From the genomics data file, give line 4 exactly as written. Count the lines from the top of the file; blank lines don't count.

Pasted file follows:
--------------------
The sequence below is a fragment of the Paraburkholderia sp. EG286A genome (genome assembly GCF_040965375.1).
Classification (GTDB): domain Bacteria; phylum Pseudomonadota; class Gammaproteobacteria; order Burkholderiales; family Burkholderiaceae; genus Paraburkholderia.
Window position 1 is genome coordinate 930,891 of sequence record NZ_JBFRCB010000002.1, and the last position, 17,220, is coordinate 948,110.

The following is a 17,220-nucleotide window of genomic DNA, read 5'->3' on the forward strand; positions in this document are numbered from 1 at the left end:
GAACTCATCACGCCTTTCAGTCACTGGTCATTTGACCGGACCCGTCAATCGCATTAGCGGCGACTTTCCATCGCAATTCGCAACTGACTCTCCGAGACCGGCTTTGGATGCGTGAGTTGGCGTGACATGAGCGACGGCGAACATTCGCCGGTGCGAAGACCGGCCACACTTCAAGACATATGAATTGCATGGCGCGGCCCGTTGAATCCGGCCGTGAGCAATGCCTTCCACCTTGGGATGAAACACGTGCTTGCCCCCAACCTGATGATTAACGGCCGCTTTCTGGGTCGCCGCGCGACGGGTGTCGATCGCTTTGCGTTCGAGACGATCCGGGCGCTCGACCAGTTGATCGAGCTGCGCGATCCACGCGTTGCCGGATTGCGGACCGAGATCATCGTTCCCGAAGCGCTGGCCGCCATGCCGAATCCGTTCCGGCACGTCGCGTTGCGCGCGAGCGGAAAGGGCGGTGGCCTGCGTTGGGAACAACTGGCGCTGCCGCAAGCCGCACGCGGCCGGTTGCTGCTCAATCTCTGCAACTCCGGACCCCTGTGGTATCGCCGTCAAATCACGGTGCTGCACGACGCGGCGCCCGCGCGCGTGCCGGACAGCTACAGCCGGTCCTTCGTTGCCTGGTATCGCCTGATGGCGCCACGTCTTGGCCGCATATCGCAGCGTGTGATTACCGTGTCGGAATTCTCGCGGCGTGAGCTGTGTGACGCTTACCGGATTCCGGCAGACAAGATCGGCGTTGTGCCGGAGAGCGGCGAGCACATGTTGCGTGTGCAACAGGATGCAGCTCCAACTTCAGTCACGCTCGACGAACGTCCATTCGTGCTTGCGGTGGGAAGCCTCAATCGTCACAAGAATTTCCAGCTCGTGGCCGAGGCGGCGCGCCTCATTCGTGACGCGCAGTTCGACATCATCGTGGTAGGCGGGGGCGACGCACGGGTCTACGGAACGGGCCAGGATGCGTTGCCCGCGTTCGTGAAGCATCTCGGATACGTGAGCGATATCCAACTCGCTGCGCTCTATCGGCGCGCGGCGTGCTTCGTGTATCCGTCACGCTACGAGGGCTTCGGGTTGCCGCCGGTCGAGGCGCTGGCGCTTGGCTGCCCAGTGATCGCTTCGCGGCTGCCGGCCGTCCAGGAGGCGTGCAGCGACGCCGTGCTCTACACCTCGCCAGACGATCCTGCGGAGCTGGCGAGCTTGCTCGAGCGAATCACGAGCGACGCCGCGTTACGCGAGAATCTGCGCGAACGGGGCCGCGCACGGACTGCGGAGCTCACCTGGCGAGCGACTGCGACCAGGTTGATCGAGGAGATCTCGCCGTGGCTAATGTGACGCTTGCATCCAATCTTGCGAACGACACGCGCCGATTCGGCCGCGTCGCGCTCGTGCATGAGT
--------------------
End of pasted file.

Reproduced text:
The following is a 17,220-nucleotide window of genomic DNA, read 5'->3' on the forward strand; positions in this document are numbered from 1 at the left end: